I know that I am very, very lucky to be able to do this. At the same time, I bought my house in 2000 with an eye to charm, location, and appreciation, so in a way, I created this option before I knew my life would take this turn.

Not everyone has a house to sell. I think reducing one’s living expenses is about being creative and knowing yourself, which are other aspects of coming alive. Usually housing is one’s biggest expense. You can rent a room in a house, share a house or apartment with roommates, couch surf, house-sit, buy a trailer, take work that includes room and board. You always have more resources than you think you do. If you feel stuck, seek a resourceful friend or a coach. Like you did, B, by emailing me!

Work is the area of life that can create the most happiness. See my recent post about right livelihood. We spend more waking time working than anything else, and work can have a sense of purpose and meaning to it.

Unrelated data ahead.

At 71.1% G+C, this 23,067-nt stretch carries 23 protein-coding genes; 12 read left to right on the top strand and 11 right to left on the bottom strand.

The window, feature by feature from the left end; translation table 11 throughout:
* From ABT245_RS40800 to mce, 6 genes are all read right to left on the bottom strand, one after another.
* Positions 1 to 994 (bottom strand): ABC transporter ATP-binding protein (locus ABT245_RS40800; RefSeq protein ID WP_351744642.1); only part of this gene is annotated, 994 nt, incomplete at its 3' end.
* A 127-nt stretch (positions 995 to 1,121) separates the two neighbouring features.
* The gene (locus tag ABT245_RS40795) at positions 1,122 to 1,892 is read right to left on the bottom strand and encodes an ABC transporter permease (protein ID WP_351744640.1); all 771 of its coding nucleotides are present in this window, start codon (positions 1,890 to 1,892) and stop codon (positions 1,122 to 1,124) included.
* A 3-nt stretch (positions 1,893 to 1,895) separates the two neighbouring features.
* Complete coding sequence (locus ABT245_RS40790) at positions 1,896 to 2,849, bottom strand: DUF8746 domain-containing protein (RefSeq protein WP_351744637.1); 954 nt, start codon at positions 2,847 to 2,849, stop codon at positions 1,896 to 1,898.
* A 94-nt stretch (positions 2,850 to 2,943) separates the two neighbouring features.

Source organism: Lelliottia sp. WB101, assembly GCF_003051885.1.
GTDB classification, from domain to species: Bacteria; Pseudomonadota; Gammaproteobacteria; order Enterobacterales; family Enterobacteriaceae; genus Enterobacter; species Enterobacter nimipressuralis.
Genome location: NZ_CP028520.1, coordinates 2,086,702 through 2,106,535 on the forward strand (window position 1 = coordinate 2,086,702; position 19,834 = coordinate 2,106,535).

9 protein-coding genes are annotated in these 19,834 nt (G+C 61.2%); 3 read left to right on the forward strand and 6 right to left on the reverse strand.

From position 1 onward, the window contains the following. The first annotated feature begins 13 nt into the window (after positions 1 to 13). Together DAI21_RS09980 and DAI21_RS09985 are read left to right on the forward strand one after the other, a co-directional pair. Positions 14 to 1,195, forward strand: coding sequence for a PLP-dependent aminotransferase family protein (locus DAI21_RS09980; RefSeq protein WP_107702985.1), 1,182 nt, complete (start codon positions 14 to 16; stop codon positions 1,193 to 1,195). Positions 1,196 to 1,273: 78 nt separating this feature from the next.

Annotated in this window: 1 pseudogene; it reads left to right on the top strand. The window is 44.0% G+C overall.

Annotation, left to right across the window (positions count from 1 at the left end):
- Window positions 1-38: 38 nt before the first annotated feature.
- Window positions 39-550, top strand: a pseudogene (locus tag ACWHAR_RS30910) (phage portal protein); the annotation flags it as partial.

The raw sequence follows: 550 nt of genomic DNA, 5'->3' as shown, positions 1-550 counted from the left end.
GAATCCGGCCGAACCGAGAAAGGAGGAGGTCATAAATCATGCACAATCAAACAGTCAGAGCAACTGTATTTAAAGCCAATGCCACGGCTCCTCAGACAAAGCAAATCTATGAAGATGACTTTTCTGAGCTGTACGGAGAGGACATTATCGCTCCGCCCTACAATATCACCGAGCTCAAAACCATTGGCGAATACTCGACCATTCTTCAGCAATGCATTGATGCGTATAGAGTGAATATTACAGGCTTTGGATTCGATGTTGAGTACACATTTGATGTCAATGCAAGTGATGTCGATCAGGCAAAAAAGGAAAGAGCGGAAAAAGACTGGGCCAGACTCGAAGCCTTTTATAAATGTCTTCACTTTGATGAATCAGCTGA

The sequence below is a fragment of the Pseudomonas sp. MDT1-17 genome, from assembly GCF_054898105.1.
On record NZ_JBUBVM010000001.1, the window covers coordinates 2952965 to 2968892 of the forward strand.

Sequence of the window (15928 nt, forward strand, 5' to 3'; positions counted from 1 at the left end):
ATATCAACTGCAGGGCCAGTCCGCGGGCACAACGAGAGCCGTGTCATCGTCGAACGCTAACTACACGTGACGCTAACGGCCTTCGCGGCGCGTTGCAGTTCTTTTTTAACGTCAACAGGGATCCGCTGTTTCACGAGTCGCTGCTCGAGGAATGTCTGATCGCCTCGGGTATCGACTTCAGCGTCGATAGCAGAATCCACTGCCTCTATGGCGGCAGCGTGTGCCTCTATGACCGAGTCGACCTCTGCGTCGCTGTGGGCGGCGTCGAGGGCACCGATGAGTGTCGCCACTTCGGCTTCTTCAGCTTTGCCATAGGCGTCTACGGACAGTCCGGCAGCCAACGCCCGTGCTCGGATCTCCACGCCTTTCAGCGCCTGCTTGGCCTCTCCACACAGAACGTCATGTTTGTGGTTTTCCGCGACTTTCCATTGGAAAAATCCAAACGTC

Imagine what work/lifestyle is ideal for you. Dream big. Put no conditions on it. Then look at how you can get there incrementally. It’s a direction, not a destination. At each fork in the road, ask yourself, “Which is the happier choice? Which will take me closer to living the life I’m meant to live?” 

Good luck, B, and all you self-actualizers out there. I’d love to hear from you.

I’m ending this post with a quote from the Dalai Lama that helps put everything in perspective:

The Dalai Lama when asked what surprised him most about humanity, answered, “Man…. Because he sacrifices his health in order to make money. Then he sacrifices money to recuperate his health. And then he is so anxious about the future that he does not enjoy the present; the result being that he does not live in the present or the future; he lives as if he is never going to die, and then dies having never really lived.”